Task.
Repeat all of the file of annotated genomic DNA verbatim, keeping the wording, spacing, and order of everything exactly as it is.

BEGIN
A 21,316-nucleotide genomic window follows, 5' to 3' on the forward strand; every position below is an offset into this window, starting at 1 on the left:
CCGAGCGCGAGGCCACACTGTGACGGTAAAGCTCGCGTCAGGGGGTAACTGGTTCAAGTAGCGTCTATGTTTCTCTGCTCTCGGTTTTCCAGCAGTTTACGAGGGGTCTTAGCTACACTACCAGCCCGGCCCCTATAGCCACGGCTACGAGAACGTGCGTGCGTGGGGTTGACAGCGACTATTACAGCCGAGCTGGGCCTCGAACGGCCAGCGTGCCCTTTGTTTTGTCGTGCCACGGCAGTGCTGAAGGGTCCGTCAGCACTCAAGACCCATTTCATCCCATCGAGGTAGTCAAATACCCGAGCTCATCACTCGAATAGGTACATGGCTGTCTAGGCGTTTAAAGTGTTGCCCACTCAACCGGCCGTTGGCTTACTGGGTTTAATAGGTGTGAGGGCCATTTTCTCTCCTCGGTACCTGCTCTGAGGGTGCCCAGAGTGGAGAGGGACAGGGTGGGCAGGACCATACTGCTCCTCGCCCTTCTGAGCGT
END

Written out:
A 21,316-nucleotide genomic window follows, 5' to 3' on the forward strand; every position below is an offset into this window, starting at 1 on the left:
CCGAGCGCGAGGCCACACTGTGACGGTAAAGCTCGCGTCAGGGGGTAACTGGTTCAAGTAGCGTCTATGTTTCTCTGCTCTCGGTTTTCCAGCAGTTTACGAGGGGTCTTAGCTACACTACCAGCCCGGCCCCTATAGCCACGGCTACGAGAACGTGCGTGCGTGGGGTTGACAGCGACTATTACAGCCGAGCTGGGCCTCGAACGGCCAGCGTGCCCTTTGTTTTGTCGTGCCACGGCAGTGCTGAAGGGTCCGTCAGCACTCAAGACCCATTTCATCCCATCGAGGTAGTCAAATACCCGAGCTCATCACTCGAATAGGTACATGGCTGTCTAGGCGTTTAAAGTGTTGCCCACTCAACCGGCCGTTGGCTTACTGGGTTTAATAGGTGTGAGGGCCATTTTCTCTCCTCGGTACCTGCTCTGAGGGTGCCCAGAGTGGAGAGGGACAGGGTGGGCAGGACCATACTGCTCCTCGCCCTTCTGAGCGT